Marble Crazy brings marble madness to Bonner Springs
Bonner Springs Marble Crazy 2014 was marble madness Saturday at the Moon Marble Co. in downtown Bonner Springs.
By 11 a.m., more than 250 people had already taken shuttles from a nearby city parking lot to the store's location off East Front Street, next to the railroad tracks. That number doesn't include the hundreds more who walked from nearby businesses to join in the annual marble madness.
Inside, it was standing room only as dozens more braved the chilly temperatures outside waiting for a chance to get in and view the various marbles on display.
Joshuah Justice, a glass artist from Cleveland, Ohio, said he wouldn't have it any other way.
“This is actually my first year here,” he said. “It's been pretty crazy with all the people. Definitely more than I ever expected.”
Justice said he got into blowing glass about 15 years ago by making beads and pendants.
About three years into his new hobby, Justice said he started making marbles.
“I really just made them for fun,” he said, noting at the time he didn't know there was a big marble market.
It wasn't long before his marble creations were drawing attention that he decided to start selling them.
“Ever since then I've just been having fun blowing glass and making marbles,” he said.
Justice handcrafts his marble creations in a shop in his garage.
He said the hardest part of marble making is ironing out techniques and dealing with the frustration of failure.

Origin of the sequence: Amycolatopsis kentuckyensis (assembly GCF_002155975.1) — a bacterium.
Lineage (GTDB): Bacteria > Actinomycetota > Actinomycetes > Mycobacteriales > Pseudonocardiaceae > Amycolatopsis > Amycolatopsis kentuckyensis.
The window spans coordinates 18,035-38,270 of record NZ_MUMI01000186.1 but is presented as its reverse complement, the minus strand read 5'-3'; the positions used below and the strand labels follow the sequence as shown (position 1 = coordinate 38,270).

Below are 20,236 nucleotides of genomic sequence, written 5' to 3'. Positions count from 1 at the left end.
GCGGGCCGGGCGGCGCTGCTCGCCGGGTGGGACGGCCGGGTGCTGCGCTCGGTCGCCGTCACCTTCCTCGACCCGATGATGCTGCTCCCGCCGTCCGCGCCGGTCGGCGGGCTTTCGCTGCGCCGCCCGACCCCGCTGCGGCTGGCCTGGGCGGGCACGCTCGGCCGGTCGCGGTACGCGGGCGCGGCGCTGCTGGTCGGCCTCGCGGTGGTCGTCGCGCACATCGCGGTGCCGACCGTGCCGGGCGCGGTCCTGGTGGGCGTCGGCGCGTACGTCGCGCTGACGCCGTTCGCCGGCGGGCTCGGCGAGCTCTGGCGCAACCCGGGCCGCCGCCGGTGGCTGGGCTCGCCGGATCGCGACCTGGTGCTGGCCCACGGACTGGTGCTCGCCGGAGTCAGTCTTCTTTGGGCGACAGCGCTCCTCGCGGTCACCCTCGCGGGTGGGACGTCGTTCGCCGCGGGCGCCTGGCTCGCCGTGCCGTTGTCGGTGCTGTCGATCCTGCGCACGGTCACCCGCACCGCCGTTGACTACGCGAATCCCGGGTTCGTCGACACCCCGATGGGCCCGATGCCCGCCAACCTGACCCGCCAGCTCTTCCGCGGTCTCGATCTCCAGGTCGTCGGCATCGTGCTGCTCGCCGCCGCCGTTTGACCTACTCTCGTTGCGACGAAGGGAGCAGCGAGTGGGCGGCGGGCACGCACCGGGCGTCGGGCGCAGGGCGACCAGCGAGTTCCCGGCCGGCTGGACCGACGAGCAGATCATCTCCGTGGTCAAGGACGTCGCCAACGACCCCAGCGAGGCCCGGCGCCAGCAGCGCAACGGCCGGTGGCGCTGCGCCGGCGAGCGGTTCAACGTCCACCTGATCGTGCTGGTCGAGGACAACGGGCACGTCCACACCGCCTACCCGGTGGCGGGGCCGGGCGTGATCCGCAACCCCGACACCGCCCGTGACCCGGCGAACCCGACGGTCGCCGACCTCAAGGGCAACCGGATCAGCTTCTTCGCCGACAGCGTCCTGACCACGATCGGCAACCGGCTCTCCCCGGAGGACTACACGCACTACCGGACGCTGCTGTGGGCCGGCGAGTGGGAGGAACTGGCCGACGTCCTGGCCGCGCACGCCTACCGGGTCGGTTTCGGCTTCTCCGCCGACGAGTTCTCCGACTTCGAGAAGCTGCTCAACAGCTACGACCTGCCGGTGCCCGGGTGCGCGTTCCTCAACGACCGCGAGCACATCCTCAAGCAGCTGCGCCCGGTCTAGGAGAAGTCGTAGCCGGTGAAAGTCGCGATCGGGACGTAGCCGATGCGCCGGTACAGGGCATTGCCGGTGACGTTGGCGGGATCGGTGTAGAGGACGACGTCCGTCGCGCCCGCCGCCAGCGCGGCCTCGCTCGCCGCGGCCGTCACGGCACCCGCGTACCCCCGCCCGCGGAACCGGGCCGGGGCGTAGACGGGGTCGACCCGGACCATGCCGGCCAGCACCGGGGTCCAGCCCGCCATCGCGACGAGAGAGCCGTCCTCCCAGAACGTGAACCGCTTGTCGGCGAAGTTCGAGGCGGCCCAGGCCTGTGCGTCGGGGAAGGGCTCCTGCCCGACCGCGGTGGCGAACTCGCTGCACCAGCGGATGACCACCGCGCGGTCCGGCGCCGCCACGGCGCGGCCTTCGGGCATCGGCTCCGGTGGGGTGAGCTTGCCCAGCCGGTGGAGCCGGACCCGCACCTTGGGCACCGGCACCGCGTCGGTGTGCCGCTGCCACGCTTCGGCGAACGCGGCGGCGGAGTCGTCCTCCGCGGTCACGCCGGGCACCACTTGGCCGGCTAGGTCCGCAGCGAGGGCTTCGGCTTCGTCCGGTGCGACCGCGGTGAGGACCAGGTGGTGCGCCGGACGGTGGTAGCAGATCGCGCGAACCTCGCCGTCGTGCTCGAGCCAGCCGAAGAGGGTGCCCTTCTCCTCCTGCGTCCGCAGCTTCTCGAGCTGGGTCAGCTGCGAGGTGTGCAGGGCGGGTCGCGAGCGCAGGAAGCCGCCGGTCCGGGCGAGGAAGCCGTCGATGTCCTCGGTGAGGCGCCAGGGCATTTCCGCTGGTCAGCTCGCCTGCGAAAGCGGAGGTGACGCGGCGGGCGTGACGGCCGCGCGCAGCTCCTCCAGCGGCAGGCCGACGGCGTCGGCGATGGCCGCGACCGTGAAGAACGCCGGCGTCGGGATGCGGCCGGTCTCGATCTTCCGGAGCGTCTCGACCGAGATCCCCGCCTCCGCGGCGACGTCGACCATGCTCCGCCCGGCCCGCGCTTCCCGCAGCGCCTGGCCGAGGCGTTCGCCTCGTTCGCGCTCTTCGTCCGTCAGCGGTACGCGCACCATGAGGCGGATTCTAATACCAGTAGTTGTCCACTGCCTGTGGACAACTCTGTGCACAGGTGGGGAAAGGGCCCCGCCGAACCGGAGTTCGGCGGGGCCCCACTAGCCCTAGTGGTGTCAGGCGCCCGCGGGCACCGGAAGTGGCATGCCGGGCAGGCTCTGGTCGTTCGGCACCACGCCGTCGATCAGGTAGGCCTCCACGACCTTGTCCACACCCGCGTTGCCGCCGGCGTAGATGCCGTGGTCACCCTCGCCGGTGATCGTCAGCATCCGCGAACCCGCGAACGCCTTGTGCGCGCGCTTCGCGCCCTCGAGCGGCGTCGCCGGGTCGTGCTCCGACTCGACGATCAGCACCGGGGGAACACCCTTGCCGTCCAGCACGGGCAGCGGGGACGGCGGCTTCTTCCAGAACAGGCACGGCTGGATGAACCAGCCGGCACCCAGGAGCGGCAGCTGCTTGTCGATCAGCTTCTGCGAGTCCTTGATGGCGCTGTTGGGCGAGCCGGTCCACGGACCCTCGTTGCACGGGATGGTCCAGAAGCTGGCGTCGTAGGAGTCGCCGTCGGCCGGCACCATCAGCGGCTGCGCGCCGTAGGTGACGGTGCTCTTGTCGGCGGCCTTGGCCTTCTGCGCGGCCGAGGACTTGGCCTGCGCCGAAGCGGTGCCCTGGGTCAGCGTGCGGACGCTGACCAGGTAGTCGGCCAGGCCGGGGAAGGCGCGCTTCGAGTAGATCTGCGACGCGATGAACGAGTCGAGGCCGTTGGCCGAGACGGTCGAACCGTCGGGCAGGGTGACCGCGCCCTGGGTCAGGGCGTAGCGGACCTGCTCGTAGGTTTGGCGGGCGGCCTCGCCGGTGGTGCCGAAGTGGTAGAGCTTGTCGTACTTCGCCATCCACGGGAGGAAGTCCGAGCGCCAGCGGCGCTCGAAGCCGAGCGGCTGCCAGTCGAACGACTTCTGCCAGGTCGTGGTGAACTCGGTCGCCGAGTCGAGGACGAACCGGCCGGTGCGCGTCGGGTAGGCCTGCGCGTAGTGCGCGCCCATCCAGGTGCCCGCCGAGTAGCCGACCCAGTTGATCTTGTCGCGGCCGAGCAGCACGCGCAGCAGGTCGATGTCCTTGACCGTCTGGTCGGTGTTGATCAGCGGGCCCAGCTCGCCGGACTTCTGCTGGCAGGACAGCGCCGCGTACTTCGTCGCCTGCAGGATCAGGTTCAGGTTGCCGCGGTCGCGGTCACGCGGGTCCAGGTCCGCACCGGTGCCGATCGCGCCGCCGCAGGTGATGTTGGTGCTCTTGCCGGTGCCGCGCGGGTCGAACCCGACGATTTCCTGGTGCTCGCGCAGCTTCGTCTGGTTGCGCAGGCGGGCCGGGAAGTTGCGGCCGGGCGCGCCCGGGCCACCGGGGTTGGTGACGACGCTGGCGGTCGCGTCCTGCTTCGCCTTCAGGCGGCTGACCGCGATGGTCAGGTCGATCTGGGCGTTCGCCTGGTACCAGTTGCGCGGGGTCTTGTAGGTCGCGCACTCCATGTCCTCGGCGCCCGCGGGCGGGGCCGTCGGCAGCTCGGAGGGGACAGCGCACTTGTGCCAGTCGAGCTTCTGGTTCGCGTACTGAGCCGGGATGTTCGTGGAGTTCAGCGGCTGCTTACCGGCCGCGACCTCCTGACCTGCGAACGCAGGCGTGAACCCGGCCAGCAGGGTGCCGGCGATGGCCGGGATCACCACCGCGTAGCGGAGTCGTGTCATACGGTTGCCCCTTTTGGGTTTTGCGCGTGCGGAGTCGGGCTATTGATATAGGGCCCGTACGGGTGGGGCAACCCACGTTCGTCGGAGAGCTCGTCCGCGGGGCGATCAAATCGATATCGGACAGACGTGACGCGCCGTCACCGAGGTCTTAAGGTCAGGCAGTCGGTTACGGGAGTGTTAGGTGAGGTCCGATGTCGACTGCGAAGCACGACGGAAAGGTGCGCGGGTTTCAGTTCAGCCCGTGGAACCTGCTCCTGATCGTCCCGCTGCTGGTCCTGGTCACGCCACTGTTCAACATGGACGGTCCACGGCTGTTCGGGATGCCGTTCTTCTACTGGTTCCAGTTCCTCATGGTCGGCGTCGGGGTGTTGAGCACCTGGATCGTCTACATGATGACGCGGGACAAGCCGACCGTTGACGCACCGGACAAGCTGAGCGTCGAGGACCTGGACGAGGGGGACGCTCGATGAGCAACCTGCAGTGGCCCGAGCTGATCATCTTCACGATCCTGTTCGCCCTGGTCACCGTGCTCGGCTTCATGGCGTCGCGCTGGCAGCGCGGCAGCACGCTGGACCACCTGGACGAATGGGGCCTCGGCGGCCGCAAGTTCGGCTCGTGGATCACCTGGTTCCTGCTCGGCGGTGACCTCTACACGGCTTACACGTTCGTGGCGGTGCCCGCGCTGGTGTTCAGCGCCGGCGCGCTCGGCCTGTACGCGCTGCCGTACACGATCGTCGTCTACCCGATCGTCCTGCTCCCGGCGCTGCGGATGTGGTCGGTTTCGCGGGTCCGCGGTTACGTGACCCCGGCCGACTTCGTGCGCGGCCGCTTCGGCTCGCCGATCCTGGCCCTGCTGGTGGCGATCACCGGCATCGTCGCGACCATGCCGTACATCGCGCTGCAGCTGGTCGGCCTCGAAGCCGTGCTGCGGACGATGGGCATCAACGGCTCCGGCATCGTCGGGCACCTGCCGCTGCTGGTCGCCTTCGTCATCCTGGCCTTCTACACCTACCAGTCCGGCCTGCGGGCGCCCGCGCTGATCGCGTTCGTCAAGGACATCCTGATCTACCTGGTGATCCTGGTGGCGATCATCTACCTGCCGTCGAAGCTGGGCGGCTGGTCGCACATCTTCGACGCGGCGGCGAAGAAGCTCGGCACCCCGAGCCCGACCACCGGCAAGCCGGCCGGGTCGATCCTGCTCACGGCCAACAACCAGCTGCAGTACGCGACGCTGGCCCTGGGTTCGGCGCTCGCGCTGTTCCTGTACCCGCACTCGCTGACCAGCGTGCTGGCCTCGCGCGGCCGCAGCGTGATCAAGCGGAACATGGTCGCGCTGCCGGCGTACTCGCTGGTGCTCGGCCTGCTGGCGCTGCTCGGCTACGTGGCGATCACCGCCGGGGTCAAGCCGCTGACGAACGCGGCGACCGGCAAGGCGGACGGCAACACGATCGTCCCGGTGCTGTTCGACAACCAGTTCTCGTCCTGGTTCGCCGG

“You know at some point you are going to get it, but up until that point you're going to have a certain amount of failure that you're just going to have to deal with,” he said.
Justice says he is best known for using a dot stack technique to create jellyfish-like shapes within marbles.
“In the process of practicing I was messing around and these jellyfish kind of manifested themselves to me,” he said, adding he likes to call them alien jellyfish because they look like something from out of this world.
Through his jellyfish marbles, Justice said he's been able to adapt that technique to create a skull shape, similar to that of the symbol of the Punisher.
“Since I started blowing glass I've been searching for a way to express my love for skulls in glass,” he said. “I finally stumbled upon one I really like.”
Justice said the best part of the event has been meeting all the marble fans and the artists who create them.
“It's very inspiring to see what everyone else is doing,” he said. “I'm really hoping to be back next year.”
One of those fans on hand Saturday was 8-year-old Mark Noble and his mother, Lyndsay, from Overland Park.
Mark's father and grandfather are marble enthusiasts who've been collectors for a number of years.
“While they're enjoying the rest of the show, we are looking at all the pretties,” she said.
A collector himself, Mark said his collection features about 50 marbles.
“I really like the earth designs,” he said.
Another glass artist on hand for Marble Crazy was Sammy Flowers of St. Paul, Minn.
Flowers manned a table near the center of the store where he demonstrated how to make a dichroic galaxy marble.
“Demonstrations like this just add to the overall marble experience,” he said.
Flowers, who has attended in years past, said his inspiration for marble making manifested from his own experience first attending Marble Crazy several years ago.
“I just love it, it's the highlight of every year,” he said.
Marble Crazy will continue from 9 a.m. to 3 p.m. Sunday at the Overland Park Holiday Inn, 8787 Reeder Road. Admission is free.
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